EXAMPLE 2

The procedure of Example 1 was repeated except that poly-L-lactic acid having a weight average molecular weight of about 7,500 to prepare poly-L-lactic acid type microspheres containing adriamycin. Table 1 shows results of the in vitro elution experiment.

EXAMPLE 3

The procedure of Example 1 was repeated except that L-lactic acid-glycolic acid copolymer (copolymerization ratio 7:3) having a weight average molecular weight of about 7,000 to prepare poly-L-lactic acid type microspheres containing adriamycin. Table 1 shows results of the in vitro elution experiment.

EXAMPLE 4

A solution of poly-L-lactic acid having a weight average molecular weight of about 3,600 (1 g) dissolved in acetonitrile (9 ml) was mixed with a solution of tobramycin powder (200 mg) dissolved in distilled water (1 ml) and the mixture was stirred with magnetic stirrer. Thereafter the procedure of Example 1 was repeated to prepare polylactic acid type microspheres containing tobramycin. Table 2 shows results of the in vitro elution experiment, which was carried out in the same manner as in Example 1 except that the concentration of the active substance was measured by bioassay procedure using Bacillus subtilus.

COMPARATIVE EXAMPLE 2

To a solution of poly-L-lactic acid having a weight average molecular weight of about 3,600 (1 g) dissolved in methylene chloride (10 ml) was added tobramycin powder (200 mg) and the mixture was stirred with magnetic stirrer. Thereafter, the procedure of Example 1 was repeated to prepare polylactic acid type microspheres containing tobramycin. Table 2 shows results of the in vitro elution experiment.

EXAMPLE 5

A solution of poly-L-lactic acid having a weight average molecular weight of about 3,600 (1 g) dissolved in acetonitrile (8 ml) was mixed with a solution of cisplatin (2 mg) dissolved in distilled water (2 ml) and the mixture was stirred with magnetic stirrer. Thereafter, the procedure of Example 1 was repeated to prepare polylactic acid type microspheres containing cisplatin. The incorporation rate of the active substance into microspheres was almost 100%. The in vitro elution experiment was carried out in the same manner as in Example 1 except that the measurement of the elution amount was carried out by atomic absorption spectrometry.

COMPARATIVE EXAMPLE 3

A solution of cisplatin (2 mg) dissolved in 20% aqueous solution of gelatin (2 mg) was added to 20% solution (10 ml) of poly-L-lactic acid having a weight average molecular weight of about 3,600 in methylene chloride and the mixture was emulsified with ultrasonic to prepare a W/O type emulsion, which was cooled quickly to gelate the gelatin layer. The resultant was poured into 1% aqueous solution of polyvinyl alcohol (100 mg) which has previously been ice-cooled, and the mixture was dispersed with a homogenizer to prepare a W/O/W type emulsion. Then, methylene chloride was evaporated and the residue was dried to prepare polylactic acid type microcapsules of gelatin containing cisplatin. The incorporation rate of cisplatin into the microcapsules was only about 29%. Table 2 shows results of the in vitro elution experiment.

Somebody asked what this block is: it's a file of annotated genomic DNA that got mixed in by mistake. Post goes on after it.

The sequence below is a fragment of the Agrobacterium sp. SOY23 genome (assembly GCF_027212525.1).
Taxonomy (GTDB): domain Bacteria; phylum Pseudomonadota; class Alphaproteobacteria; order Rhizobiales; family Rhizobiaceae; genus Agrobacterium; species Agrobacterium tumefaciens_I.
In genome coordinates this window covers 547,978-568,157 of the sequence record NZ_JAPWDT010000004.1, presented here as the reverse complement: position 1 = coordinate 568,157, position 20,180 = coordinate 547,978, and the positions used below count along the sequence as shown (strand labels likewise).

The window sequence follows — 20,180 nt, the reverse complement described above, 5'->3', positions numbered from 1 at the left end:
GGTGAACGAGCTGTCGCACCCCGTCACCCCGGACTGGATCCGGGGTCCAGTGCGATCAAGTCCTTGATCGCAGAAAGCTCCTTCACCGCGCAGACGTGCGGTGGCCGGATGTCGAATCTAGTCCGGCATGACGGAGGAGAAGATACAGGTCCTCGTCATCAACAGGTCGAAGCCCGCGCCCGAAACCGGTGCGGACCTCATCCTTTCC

EXAMPLE 6

A solution of L-lactic acid-glycolic acid copolymer (copolymerization ratio; 80:20) having a weight average molecular weight of 12,000 (2 g) dissolved in glacial acetic acid (20 ml) and a solution of luteinizing hormone releasing hormone (LHRH; N-Ac[D-P-Cl-Phe1,2, D-Trp3, D-Arg6, D-Ala10 ]LH-RH) (200 mg) dissolved in distilled water (2 ml) were mixed with each other while stirring with magnetic stirrer. The mixture did not become cloudy and remained still clear, showing a complete dissolution of both the polymer and the active substance. This solution was added dropwise to sesame oil (200 ml) containing 1 wt % of lecithin as a surfactant while stirring with a propeller type stirrer and further emulsified with a ultrasonic homogenizer. After acetic acid and water were evaporated with heating at 40 to 60 C., the residue was centrifuged, washed with n-hexane and dried to prepare polylactic acid type microspheres containing LHRH with an average particle size of from 0.5 to 5 μm.

The obtained microspheres were dispersed in refined sesame oil and subcutaneously injected into female rats weighing about 350 g in an amount of 12 mg/kg of LHRH. The effect of LHRH on living body, i.e. atrophy of genital system organ due to desensitization of hypophysis-gonad system, was observed for a long period of time. As a result, the effect continued for about 60 days.

EXAMPLE 7